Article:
No film has made a more significant impact on my life than “Yellow Submarine.” I first saw this animated classic in a television broadcast when I was 10 year old. Up until that time, I only knew of animation from the Disney and Warner Bros. output – and the shock of the psychedelic imagery in “Yellow Submarine” accompanying the imaginative Beatles soundtrack opened my mind to the endless creative possibilities of the cinematic medium. After watching “Yellow Submarine” for that first time, I never looked at films the same way again – and my love of exploring the filmmaking process was born.
Fast-forward to today and I’ve seen “Yellow Submarine” for what might be the thousandth time in a new DVD release. But, actually, this new latest viewing is the closest that I’ve come to seeing it for the first time – this version was digitally restored in 4K by hand, going frame by frame to clean up the 1968 imagery. In this new offering, the film’s vibrant colors take on a remarkably bold freshness that was absent in previous home entertainment releases and television broadcasts.
If the film’s mod trappings seem locked in a specific (and increasingly distant) era, its playful wit remains timeless. The underwater kingdoms visited by the Fab Four in their lemon-colored craft includes a fish with human arms that swims the breast stroke, a octopus colony that spews multicolored ink in joyful geyser-worthy bursts, and an omnivorous beast whose vacuum snout captures everything – including the rear scenery of the sequence, leaving the screen with stark white emptiness. (The beast vacuums its tail and, in quick order, devours itself out of existence!)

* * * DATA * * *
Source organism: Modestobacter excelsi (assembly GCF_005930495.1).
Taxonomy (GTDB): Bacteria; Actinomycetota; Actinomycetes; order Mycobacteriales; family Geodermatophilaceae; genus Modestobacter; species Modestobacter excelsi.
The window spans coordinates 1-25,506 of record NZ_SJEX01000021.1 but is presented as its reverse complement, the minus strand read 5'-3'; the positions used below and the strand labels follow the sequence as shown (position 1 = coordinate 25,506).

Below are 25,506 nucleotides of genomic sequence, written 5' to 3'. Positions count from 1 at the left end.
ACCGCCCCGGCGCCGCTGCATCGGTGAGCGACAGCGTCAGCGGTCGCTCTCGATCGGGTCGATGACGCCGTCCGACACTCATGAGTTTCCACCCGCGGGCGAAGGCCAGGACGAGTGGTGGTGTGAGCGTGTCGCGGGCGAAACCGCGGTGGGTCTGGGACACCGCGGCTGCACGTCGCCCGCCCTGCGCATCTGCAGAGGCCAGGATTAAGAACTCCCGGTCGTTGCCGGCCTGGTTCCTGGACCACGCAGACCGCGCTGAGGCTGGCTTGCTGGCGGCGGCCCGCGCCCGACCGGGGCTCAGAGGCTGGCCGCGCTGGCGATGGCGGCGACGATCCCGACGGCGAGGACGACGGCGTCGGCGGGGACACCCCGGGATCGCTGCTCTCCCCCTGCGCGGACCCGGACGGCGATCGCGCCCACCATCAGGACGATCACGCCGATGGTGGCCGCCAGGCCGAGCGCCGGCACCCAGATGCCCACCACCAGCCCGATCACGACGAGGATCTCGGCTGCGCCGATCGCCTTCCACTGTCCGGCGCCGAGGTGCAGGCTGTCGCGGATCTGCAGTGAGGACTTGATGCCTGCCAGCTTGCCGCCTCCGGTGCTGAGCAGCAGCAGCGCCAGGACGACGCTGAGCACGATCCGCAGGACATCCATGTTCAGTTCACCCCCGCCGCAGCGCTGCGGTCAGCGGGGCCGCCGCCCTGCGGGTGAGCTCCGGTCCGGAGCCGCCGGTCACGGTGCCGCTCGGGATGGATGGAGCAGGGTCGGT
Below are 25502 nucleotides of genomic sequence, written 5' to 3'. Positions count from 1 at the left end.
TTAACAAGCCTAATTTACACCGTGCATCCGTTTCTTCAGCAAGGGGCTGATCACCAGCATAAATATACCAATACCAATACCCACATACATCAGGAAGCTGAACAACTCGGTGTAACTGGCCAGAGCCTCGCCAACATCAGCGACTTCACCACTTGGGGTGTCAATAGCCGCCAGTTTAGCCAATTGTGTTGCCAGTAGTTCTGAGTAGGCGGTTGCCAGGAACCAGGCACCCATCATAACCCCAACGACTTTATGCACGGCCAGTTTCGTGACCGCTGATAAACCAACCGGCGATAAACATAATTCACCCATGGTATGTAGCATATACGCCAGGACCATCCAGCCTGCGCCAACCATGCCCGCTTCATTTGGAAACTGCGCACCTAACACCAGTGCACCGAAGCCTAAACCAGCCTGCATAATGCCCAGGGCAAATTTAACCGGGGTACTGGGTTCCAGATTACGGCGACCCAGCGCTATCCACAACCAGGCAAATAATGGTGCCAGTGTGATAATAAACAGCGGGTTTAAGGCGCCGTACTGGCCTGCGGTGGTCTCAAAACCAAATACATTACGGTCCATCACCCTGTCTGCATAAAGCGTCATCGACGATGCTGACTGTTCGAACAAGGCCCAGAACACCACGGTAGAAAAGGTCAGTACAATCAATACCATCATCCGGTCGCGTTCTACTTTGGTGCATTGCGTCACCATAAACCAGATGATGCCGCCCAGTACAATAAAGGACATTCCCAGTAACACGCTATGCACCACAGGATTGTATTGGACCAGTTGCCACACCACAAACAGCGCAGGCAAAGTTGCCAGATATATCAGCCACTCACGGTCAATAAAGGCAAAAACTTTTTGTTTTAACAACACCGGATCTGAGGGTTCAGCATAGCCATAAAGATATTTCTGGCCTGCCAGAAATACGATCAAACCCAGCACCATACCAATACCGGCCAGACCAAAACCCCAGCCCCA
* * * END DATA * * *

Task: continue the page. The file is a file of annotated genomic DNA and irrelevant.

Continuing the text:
The Beatles’ classic songs are also provided with appropriately innovative interpretations. Sometimes the animation is strikingly daring and artistic – the dehumanizing routines of urban life in “Eleanor Rigby,” the pop art circus of dancing girls and acrobatic equines in “Lucy in the Sky with Diamonds” – and sometimes the artwork is just pure playfulness, especially in the sing-along joy of “All Together Now” and “When I’m 64.”
For a film rooted in the concept of violence – the aggressive conquest of pacifist Pepperland by the gun-toting, bomb-throwing Blue Meanies – “Yellow Submarine” has very little in the way of actual pain and suffering. Indeed, hurt feelings are the harshest emotion to turn up, and those tearful moments are quickly remedied by the spirit of camaraderie offered in the Beatles’ tunes and through their animated alter egos (with voices provided by talent soundalikes).
The inevitable liberation of Pepperland with the message “All You Need is Love” is suffixed with a forgive-and-forget message for the defeated Meanies to come live peacefully alongside the Pepperland population. Some people might see the notion of making love and not war as being dated. Actually, that message has never been more cogent and relevant – for all of its groovy fun, “Yellow Submarine” offers a subliminal reminder that the power of love never goes out of fashion.